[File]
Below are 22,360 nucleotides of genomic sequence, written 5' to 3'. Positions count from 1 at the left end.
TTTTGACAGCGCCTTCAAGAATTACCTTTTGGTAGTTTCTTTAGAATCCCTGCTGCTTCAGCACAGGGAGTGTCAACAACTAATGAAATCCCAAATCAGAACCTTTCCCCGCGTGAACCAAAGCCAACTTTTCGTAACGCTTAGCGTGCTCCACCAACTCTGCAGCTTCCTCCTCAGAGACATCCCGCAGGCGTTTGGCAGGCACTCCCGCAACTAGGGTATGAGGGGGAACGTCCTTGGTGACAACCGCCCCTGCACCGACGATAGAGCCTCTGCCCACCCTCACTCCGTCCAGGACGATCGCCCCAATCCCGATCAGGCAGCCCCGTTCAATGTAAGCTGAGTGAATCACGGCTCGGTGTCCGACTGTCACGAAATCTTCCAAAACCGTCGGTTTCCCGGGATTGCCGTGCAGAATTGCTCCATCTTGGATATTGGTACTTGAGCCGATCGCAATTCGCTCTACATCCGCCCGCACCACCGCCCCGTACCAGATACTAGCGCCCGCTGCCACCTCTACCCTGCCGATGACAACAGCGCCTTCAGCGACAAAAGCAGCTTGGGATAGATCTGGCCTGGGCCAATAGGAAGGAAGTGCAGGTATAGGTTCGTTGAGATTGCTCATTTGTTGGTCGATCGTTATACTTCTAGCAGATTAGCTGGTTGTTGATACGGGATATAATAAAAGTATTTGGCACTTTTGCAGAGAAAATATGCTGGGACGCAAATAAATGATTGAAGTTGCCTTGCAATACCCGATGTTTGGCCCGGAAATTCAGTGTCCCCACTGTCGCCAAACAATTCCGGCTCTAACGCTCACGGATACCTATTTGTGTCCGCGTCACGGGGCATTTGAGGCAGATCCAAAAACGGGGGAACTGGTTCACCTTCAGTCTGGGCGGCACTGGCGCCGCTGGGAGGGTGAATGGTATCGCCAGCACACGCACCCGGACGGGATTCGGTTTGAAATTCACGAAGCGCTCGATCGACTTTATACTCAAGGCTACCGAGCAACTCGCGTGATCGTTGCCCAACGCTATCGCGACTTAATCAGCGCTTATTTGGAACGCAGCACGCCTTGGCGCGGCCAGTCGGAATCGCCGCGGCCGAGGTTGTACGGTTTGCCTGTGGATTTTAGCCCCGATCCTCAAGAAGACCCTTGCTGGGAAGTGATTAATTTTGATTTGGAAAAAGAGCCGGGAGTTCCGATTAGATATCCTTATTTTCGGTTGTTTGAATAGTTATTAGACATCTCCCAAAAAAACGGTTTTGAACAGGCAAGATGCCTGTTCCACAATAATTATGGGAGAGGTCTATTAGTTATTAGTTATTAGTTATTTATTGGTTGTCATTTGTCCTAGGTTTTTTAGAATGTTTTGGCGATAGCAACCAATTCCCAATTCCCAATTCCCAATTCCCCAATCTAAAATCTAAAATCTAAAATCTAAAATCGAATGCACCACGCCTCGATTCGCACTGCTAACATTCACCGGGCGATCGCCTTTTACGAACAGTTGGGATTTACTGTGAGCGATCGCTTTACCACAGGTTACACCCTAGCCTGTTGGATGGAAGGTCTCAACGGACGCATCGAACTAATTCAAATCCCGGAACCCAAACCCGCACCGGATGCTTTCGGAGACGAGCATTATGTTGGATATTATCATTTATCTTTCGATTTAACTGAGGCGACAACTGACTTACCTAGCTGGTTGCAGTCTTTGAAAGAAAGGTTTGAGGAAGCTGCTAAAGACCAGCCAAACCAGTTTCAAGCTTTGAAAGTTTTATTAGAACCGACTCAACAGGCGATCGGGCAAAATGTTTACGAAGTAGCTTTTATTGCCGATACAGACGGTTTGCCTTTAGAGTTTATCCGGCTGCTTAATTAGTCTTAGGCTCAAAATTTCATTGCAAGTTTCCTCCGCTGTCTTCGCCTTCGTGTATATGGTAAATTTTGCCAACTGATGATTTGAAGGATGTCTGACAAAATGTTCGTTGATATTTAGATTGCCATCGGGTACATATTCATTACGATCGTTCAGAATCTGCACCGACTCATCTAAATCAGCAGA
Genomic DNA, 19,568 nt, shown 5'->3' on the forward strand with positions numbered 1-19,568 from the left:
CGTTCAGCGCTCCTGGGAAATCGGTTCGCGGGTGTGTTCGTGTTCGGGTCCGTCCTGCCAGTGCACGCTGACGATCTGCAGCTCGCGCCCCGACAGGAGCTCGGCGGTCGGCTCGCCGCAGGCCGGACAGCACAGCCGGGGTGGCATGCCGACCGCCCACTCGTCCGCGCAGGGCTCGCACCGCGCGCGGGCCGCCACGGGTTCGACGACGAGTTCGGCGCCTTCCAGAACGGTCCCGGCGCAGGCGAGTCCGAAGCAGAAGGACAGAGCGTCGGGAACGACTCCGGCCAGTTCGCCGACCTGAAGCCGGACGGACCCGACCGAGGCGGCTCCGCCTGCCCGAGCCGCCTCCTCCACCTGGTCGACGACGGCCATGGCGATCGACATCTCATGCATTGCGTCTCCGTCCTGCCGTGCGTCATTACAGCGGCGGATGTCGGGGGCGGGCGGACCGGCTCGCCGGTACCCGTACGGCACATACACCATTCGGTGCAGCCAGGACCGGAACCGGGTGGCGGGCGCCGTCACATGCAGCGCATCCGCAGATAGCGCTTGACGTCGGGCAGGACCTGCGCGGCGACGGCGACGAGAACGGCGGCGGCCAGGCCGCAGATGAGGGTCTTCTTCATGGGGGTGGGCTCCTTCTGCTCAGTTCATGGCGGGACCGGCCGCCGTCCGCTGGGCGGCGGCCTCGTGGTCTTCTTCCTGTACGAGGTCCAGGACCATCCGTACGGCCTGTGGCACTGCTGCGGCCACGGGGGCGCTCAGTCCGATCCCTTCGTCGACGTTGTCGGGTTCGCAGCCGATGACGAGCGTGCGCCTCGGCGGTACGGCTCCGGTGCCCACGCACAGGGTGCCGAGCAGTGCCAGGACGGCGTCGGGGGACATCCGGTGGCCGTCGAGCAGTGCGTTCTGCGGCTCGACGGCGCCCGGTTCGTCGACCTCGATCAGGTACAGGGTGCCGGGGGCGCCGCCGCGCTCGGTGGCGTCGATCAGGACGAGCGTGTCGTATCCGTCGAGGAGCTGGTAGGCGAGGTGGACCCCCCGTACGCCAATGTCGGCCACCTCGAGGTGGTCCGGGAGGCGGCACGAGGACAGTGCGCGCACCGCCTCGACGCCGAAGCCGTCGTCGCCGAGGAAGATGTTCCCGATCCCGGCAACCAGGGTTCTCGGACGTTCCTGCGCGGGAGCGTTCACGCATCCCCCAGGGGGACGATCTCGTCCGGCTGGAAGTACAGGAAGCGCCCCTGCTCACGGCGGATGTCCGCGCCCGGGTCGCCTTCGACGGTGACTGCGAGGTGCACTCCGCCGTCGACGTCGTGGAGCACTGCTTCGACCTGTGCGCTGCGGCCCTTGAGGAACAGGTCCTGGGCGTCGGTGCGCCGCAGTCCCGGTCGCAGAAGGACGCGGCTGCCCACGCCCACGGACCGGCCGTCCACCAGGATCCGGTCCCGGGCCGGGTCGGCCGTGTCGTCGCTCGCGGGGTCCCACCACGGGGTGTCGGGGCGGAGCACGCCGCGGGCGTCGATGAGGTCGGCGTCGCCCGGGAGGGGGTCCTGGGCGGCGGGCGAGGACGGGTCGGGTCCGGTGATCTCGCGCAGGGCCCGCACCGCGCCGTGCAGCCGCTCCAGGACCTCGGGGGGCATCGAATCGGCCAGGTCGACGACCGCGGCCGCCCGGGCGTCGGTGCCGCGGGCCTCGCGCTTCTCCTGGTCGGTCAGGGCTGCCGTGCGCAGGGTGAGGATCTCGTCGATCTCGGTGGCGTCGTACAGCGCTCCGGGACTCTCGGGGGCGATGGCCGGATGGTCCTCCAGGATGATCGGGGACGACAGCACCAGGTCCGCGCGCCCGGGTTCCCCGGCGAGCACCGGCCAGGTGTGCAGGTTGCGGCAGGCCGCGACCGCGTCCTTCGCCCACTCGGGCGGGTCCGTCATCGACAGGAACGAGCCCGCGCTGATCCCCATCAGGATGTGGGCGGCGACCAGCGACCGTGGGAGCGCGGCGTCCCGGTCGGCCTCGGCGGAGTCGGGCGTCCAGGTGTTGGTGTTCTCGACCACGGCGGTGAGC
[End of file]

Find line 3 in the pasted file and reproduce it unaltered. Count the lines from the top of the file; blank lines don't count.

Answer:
Genomic DNA, 19,568 nt, shown 5'->3' on the forward strand with positions numbered 1-19,568 from the left: